Bella and I are taking part in a drug trial she qualified for by testing positive for younger onset Alzheimer’s disease.
She takes a couple of pills each day, then goes into the doctor’s office every couple of months to get quizzed for a cognitive function score. They don’t tell us what the score is.
“Did I do better this time?” she asked me this week, and I said she did, but it’s hard to tell.
The doctor’s tablet keeps track of her answers from the last time we went in, but my brain doesn’t.
I’m a part of the study. I answer questions about how well she is doing at home — what she can handle and what she can’t.
She can still cook great-tasting dishes, but one at a time instead of several. She can get what she needs at the store, but without a list she might forget a couple of things, and if she has a list, she might misplace it.
It’s hard for me to see whether she is getting worse. I’ve gotten used to her symptoms, and when we’re together, I prompt her on some things and ignore her repetitions, so we function more like one brain than two.
In the doctor’s office, I had to stare at the floor to avoid making gestures that would tip her off to the answers.
“Is that right?” she asked me.
“He can’t help you,” the doctor said.
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She reaches out to me now all the time to confirm what we’re going to do and how we’re going to do it, which is a role-reversal.
It used to be me calling her from the store to confirm I was buying the right brand, me running my free-time schedule past her first.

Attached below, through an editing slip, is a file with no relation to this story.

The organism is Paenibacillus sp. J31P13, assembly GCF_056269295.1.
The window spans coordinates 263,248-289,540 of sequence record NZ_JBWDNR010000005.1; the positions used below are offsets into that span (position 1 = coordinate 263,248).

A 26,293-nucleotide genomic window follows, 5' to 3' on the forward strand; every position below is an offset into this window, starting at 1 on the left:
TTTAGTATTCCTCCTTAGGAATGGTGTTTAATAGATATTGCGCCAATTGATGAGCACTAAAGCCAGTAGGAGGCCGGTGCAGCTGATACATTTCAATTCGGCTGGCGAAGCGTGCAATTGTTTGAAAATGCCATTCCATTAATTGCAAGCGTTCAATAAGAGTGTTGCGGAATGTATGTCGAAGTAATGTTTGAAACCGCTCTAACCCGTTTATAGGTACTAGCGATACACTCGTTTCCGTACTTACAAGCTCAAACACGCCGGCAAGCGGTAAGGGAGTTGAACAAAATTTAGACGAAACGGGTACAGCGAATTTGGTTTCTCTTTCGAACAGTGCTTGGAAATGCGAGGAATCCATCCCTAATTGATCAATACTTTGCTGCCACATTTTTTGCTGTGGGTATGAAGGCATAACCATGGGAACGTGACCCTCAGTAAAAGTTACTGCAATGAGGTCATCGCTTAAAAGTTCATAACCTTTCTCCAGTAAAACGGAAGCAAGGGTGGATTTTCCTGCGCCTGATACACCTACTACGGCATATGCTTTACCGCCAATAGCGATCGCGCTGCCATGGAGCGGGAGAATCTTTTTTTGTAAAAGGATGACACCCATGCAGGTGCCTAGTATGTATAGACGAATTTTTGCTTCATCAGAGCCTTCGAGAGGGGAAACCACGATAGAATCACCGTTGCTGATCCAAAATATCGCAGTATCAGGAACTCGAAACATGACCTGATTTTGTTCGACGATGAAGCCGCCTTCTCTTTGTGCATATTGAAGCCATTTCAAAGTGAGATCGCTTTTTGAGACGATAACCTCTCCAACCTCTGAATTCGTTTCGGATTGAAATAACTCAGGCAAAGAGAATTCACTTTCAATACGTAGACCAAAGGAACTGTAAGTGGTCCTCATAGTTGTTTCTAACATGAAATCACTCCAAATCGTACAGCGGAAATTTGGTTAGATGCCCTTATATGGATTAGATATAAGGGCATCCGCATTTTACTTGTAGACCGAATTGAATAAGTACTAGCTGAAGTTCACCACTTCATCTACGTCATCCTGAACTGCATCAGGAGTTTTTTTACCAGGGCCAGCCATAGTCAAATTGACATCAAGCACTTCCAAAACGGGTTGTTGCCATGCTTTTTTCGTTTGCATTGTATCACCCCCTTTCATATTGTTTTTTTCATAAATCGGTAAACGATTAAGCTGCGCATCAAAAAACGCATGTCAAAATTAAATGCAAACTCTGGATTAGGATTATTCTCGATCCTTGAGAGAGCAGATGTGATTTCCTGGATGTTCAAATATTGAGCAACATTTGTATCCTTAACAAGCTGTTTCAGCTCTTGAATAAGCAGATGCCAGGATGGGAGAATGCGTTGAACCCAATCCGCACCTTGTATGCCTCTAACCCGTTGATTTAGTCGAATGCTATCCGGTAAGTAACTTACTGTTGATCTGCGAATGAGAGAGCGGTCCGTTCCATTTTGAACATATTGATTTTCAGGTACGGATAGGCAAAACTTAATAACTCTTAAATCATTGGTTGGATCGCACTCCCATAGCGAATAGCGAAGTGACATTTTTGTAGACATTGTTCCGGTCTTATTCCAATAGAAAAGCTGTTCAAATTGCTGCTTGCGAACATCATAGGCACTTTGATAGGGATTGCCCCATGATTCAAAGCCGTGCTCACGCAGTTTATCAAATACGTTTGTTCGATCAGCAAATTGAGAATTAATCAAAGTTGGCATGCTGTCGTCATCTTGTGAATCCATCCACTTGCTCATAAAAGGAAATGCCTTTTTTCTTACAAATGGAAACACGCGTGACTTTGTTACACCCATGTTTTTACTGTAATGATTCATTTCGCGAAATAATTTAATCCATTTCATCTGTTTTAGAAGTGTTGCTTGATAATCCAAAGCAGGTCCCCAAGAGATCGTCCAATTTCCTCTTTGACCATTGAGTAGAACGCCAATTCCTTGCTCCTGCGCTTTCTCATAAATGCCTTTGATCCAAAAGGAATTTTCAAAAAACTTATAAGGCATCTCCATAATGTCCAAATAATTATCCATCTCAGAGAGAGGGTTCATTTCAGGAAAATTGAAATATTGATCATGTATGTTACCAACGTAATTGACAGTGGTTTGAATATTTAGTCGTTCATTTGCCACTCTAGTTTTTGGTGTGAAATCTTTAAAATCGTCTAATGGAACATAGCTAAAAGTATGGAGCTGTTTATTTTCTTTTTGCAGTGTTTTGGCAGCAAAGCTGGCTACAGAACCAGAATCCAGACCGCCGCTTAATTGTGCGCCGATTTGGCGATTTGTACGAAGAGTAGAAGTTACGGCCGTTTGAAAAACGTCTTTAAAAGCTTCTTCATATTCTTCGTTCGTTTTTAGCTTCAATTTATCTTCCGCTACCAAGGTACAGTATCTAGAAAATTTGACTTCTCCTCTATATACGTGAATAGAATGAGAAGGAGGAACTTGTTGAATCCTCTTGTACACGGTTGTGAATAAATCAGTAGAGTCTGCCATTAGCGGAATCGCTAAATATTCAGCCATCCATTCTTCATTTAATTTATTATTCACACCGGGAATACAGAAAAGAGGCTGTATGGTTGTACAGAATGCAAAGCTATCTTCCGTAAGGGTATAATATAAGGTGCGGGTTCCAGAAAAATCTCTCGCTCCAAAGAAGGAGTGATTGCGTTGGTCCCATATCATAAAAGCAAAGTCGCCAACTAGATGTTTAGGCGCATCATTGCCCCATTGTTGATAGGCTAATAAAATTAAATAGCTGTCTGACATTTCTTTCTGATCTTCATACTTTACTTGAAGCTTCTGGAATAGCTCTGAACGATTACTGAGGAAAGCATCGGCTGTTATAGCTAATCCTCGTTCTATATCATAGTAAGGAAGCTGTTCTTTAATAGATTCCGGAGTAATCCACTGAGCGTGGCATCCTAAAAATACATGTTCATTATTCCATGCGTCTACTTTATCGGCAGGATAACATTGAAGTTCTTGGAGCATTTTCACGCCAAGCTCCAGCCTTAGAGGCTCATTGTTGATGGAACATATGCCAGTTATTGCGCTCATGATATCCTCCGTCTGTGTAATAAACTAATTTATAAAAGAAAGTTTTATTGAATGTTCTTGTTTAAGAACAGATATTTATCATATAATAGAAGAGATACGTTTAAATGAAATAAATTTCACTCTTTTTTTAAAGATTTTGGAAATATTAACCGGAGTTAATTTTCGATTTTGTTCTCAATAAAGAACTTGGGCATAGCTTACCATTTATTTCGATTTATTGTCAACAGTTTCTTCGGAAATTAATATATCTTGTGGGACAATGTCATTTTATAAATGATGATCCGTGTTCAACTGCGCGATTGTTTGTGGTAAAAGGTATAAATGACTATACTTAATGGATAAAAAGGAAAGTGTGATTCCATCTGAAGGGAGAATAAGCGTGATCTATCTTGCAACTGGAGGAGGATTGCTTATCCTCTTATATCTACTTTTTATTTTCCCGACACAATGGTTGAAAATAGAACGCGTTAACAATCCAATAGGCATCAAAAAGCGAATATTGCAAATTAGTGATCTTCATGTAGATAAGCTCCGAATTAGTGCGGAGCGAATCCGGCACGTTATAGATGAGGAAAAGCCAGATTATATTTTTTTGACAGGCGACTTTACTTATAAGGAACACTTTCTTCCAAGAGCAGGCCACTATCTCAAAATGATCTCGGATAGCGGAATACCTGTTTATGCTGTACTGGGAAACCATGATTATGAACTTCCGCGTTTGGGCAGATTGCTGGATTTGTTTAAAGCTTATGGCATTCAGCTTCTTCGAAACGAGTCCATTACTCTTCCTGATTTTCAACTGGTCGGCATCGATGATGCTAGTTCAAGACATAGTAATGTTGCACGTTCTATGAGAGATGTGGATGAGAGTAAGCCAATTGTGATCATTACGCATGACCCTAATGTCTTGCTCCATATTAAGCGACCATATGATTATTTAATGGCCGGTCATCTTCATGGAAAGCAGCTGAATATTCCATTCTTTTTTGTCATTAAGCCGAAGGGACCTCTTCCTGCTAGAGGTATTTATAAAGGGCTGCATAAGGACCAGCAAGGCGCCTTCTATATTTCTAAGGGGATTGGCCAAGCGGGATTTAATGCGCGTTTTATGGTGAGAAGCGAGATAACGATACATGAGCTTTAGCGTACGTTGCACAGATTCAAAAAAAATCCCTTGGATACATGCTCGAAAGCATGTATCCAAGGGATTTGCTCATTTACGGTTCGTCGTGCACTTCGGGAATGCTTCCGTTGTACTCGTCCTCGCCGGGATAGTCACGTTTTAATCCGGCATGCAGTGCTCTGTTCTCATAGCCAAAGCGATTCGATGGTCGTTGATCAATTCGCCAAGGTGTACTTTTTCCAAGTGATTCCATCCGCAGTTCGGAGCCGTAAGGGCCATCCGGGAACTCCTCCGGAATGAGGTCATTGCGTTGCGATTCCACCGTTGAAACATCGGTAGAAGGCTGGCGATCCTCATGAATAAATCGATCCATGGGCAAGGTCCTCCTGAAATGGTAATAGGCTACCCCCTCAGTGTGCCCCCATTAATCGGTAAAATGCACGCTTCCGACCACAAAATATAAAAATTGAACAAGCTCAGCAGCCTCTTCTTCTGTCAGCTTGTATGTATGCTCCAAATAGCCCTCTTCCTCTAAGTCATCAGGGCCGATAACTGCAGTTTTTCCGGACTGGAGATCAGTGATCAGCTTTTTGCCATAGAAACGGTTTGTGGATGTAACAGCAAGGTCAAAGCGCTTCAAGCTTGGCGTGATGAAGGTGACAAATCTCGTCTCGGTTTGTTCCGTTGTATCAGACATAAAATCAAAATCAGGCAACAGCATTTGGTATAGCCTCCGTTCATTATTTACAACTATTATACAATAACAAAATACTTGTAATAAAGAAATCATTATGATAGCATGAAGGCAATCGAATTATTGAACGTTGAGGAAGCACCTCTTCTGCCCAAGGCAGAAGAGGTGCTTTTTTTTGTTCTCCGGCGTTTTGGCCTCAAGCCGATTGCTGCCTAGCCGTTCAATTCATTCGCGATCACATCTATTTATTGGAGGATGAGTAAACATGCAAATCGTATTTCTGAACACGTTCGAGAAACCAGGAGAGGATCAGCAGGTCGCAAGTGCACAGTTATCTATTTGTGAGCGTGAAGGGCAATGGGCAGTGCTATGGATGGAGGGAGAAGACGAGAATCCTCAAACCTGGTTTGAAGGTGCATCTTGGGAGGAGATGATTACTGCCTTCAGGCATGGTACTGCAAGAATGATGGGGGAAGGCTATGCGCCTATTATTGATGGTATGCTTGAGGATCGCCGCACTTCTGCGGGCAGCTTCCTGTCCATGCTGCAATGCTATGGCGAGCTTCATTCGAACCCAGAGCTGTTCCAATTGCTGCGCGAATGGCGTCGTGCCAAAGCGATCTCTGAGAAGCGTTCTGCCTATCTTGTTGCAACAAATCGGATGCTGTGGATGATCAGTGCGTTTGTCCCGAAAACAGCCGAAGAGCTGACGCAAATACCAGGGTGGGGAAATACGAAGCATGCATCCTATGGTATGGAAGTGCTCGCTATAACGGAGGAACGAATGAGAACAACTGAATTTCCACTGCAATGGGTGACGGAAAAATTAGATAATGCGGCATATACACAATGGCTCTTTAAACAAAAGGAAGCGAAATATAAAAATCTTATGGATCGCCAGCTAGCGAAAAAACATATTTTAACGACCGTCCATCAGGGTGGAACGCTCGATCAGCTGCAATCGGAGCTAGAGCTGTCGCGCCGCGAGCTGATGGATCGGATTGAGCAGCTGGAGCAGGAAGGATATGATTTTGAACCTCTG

But I had methods for getting my way, too, so our relationship used to be more combustible than it is now, throwing off sparks ignited by the clash of competing desires.
Now any fires we create are mellow ones.
We sit together and watch the news. I read during commercials. Bella plays the mahjong game on her Kindle.
In our silences, no one could measure whether anything has changed.
We don’t know if the drugs from the trial have any effect. They could be placebos.
Alzheimer’s is complicated, and I doubt it will ever be treated with just a pill or a shot.
But taking the pills each morning, throwing away the foil wrapper and filling out the daily log is part of our routine now.
We like our routine, because it gives us each time to do things we enjoy and also to spend hours together, not necessarily speaking but sitting with the heightened awareness of each other’s presence that people have when they are saying goodbye.
Will Doolittle is projects editor at The Post-Star. He may be reached at firstname.lastname@example.org and followed on his blog, I think not, and on Twitter at @trafficstatic.